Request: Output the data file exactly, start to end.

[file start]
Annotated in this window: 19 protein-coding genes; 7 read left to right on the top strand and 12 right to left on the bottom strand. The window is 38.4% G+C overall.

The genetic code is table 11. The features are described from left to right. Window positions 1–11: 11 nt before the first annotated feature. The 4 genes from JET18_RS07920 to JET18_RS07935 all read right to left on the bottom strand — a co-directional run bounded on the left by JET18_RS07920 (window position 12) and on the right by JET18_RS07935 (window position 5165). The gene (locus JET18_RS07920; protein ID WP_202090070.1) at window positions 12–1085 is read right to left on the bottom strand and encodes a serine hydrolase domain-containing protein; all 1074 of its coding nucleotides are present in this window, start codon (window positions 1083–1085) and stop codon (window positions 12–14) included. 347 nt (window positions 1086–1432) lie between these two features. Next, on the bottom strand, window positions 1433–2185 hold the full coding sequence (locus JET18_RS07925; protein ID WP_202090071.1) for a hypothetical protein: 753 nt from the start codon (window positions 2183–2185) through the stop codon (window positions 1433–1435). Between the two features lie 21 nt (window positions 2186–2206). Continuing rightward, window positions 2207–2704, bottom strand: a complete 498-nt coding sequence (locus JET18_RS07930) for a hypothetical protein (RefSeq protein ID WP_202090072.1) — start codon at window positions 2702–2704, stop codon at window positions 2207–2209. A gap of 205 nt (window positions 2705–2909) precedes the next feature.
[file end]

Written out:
Annotated in this window: 19 protein-coding genes; 7 read left to right on the top strand and 12 right to left on the bottom strand. The window is 38.4% G+C overall.

The genetic code is table 11. The features are described from left to right. Window positions 1–11: 11 nt before the first annotated feature. The 4 genes from JET18_RS07920 to JET18_RS07935 all read right to left on the bottom strand — a co-directional run bounded on the left by JET18_RS07920 (window position 12) and on the right by JET18_RS07935 (window position 5165). The gene (locus JET18_RS07920; protein ID WP_202090070.1) at window positions 12–1085 is read right to left on the bottom strand and encodes a serine hydrolase domain-containing protein; all 1074 of its coding nucleotides are present in this window, start codon (window positions 1083–1085) and stop codon (window positions 12–14) included. 347 nt (window positions 1086–1432) lie between these two features. Next, on the bottom strand, window positions 1433–2185 hold the full coding sequence (locus JET18_RS07925; protein ID WP_202090071.1) for a hypothetical protein: 753 nt from the start codon (window positions 2183–2185) through the stop codon (window positions 1433–1435). Between the two features lie 21 nt (window positions 2186–2206). Continuing rightward, window positions 2207–2704, bottom strand: a complete 498-nt coding sequence (locus JET18_RS07930) for a hypothetical protein (RefSeq protein ID WP_202090072.1) — start codon at window positions 2702–2704, stop codon at window positions 2207–2209. A gap of 205 nt (window positions 2705–2909) precedes the next feature.